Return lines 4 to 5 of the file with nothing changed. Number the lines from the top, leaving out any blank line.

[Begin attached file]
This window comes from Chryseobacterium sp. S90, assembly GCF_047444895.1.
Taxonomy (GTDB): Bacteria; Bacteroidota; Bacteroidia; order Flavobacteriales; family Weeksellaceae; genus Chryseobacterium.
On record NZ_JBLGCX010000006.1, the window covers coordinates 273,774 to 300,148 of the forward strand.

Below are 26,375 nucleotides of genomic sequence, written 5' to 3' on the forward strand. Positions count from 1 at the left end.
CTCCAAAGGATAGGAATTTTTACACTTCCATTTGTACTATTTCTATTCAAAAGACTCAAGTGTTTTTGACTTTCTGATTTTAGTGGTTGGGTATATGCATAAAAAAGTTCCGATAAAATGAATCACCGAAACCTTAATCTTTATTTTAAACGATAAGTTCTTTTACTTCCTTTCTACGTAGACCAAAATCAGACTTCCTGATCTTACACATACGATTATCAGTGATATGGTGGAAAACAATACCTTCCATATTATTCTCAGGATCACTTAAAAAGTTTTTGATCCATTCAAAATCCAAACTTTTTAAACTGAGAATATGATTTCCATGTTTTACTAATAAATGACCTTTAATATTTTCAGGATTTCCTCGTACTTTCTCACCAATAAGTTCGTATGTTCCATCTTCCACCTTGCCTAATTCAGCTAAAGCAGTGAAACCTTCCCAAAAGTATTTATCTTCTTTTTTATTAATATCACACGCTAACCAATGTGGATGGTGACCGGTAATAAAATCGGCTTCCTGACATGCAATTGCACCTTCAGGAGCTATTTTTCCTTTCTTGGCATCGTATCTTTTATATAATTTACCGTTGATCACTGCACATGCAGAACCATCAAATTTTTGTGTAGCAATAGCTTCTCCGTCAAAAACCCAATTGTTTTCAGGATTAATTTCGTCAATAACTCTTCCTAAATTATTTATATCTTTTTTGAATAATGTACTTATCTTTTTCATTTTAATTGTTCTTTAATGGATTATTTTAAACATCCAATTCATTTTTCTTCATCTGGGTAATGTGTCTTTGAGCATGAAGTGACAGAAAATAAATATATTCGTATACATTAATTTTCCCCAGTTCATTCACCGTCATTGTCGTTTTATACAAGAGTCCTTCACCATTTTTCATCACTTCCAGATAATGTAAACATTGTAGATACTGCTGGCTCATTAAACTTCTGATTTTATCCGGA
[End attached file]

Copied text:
Below are 26,375 nucleotides of genomic sequence, written 5' to 3' on the forward strand. Positions count from 1 at the left end.
CTCCAAAGGATAGGAATTTTTACACTTCCATTTGTACTATTTCTATTCAAAAGACTCAAGTGTTTTTGACTTTCTGATTTTAGTGGTTGGGTATATGCATAAAAAAGTTCCGATAAAATGAATCACCGAAACCTTAATCTTTATTTTAAACGATAAGTTCTTTTACTTCCTTTCTACGTAGACCAAAATCAGACTTCCTGATCTTACACATACGATTATCAGTGATATGGTGGAAAACAATACCTTCCATATTATTCTCAGGATCACTTAAAAAGTTTTTGATCCATTCAAAATCCAAACTTTTTAAACTGAGAATATGATTTCCATGTTTTACTAATAAATGACCTTTAATATTTTCAGGATTTCCTCGTACTTTCTCACCAATAAGTTCGTATGTTCCATCTTCCACCTTGCCTAATTCAGCTAAAGCAGTGAAACCTTCCCAAAAGTATTTATCTTCTTTTTTATTAATATCACACGCTAACCAATGTGGATGGTGACCGGTAATAAAATCGGCTTCCTGACATGCAATTGCACCTTCAGGAGCTATTTTTCCTTTCTTGGCATCGTATCTTTTATATAATTTACCGTTGATCACTGCACATGCAGAACCATCAAATTTTTGTGTAGCAATAGCTTCTCCGTCAAAAACCCAATTGTTTTCAGGATTAATTTCGTCAATAACTCTTCCTAAATTATTTATATCTTTTTTGAATAATGTACTTATCTTTTTCATTTTAATTGTTCTTTAATGGATTATTTTAAACATCCAATTCATTTTTCTTCATCTGGGTAATGTGTCTTTGAGCATGAAGTGACAGAAAATAAATATATTCGTATACATTAATTTTCCCCAGTTCATTCACCGTCATTGTCGTTTTATACAAGAGTCCTTCACCATTTTTCATCACTTCCAGATAATGTAAACATTGTAGATACTGCTGGCTCATTAAACTTCTGATTTTATCCGGA